“We never dreamed our product would be on the mainstream grocery shelves. We always thought it would be a boutique brand,” Drew says. He admits targeting a typically slow-moving category, with few domestic competitors, has been beneficial for the company. “Our angle from the beginning was to cater to a customer who is looking for something hotter than you would find in a mainstream store. We’re not trying to compete against the mild-to-medium market – we do have a couple in the medium range but we mostly focus on the hotter end using more unique hot peppers such as ghost pepper, scorpion pepper and Carolina reaper.” Drew says the challenge is always the cost of raw produce, especially for off-season ingredients, as well as maintaining consistent supply and quality as the company grows.
Pepper North uses only Ontario hot peppers produced from the company’s original seeds, and buys locally grown ingredients whenever possible to work closely with their suppliers.
“We really focus on our strong relationships with farmers and orchards, as well as our distributor partners and our retail partners,” Ana says, who oversees distribution, logistics, sales and customer service. “Having a partnership with us helps them as well, so we want to make sure that what we do is mutually beneficial.”
The family-run company also wants to ensure it helps build a strong local business community.
“We’re not just a hot sauce company – we’re so much more than that,” Ana says. “As we grow we want to use the knowledge that we’ve gained over the past six years for other entrepreneurs just starting their companies, or for those hoping to scale up who want a bit of direction. We want to help them understand what the expectations are with retail and distribution partners and with consumers. It takes years to get into some grocery retailers, and it takes showing that your product sells. You’re not going to get in overnight, it takes patience and you have to keep going.”
Featuring only healthy ingredients has been as important to the success of Pepper North as maintaining quality. The sauces are free of preservatives, and rather than using cheaper white sugar and vinegar they include wildflower honey, maple syrup, apple cider vinegar and wine vinegar.
“We want a clean label, only whole ingredients not extracts, and we want our customers to see the real ingredients and taste the chunks of fruit,” Drew says.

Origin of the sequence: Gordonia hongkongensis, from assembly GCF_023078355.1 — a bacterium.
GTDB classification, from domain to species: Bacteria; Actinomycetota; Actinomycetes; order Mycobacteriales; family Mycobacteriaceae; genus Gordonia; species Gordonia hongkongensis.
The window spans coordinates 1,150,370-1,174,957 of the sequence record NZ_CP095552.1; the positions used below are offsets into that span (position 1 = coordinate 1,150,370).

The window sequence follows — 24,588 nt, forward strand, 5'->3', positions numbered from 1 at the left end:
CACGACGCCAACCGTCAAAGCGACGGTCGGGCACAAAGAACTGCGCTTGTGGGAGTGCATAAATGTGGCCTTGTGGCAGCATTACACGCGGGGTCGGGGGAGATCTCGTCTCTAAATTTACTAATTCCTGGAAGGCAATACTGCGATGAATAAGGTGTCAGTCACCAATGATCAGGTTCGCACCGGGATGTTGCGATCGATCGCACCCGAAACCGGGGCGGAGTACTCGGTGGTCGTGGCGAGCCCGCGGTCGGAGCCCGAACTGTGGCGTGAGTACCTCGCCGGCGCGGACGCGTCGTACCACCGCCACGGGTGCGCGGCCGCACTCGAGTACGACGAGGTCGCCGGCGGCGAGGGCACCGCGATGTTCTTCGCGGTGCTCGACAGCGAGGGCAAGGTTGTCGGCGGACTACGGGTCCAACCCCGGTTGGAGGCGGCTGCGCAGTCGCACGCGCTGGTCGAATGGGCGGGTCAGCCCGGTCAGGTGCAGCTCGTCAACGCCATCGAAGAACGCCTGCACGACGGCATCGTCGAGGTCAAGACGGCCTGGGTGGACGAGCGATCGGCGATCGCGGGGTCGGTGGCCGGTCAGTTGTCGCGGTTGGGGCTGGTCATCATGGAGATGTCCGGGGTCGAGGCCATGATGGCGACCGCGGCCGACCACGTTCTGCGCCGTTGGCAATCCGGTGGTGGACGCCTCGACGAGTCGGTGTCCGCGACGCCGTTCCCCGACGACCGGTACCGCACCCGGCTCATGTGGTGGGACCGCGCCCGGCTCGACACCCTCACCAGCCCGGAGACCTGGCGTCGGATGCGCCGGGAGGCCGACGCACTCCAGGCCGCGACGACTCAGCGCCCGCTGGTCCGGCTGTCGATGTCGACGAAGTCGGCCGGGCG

The company’s original recipe, No Joke Hot Sauce, combines the extreme heat of ghost peppers with sweet onions, roasted garlic and fresh lime juice, tomatoes and red bell peppers. With a five out of 10 on the heat index (in other words, “hot”), the sauce is still its top seller. On the opposite end of the spectrum is Stargazer Hot Sauce (made with jalapeño peppers, Scotch bonnet peppers, ghost peppers and chipotle peppers – a nine or “ultra hot” on the heat index), which Drew says is at the top of his tolerance level. However, he says, “we never want to go to the novelty sauce. There are sauces out there that are so hot you really can’t eat more than a drop…we want to make sauces that are hot but appeal to people’s tastes. We want people to enjoy it, finish it and buy another one. It’s a fine line.”
Pepper North relies heavily on social media to communicate that sort of message directly to customers and retailers. “Creating brand awareness has been our hurdle over the years, but we’ve been slow and steady,” Drew says, explaining that they use their website, LinkedIn and Facebook to highlight new products, to post cooking videos showing the versatility of the sauces, and simply to talk to consumers.
“It’s definitely been a big factor in our continued success,” Ana says. “People recommend flavour combinations or ask about the peppers we’re using. Listening and establishing those relationships inspires us to come up with new hot sauces. We also use the different platforms to educate our customers. It’s important to us to communicate our production process through videos and pictures. And it’s more engaging for our customers.” It has also helped build sales momentum, as loyal customers post pictures of themselves online with their favourite Pepper North sauces.
To date Pepper North has won 29 industry awards, something the Stevens say has been a huge validation from the industry. The company is currently looking at distribution in Western Canada, and will launch an additional hot sauce this year. “Some companies have 12 or 14 hot sauces – we have six right now,” says Drew. “We want to slowly increase our product line and focus on quality products. So that means taking the time to find the right ingredients and to develop them. We always want quality over quantity.”
Carolyn Cooper is a freelance business writer based in Kawartha Lakes, Ont. who has deep roots in the food and beverage industry. E-mail email@example.com.
This article appeared in the March 2019 print issue of PLANT Magazine.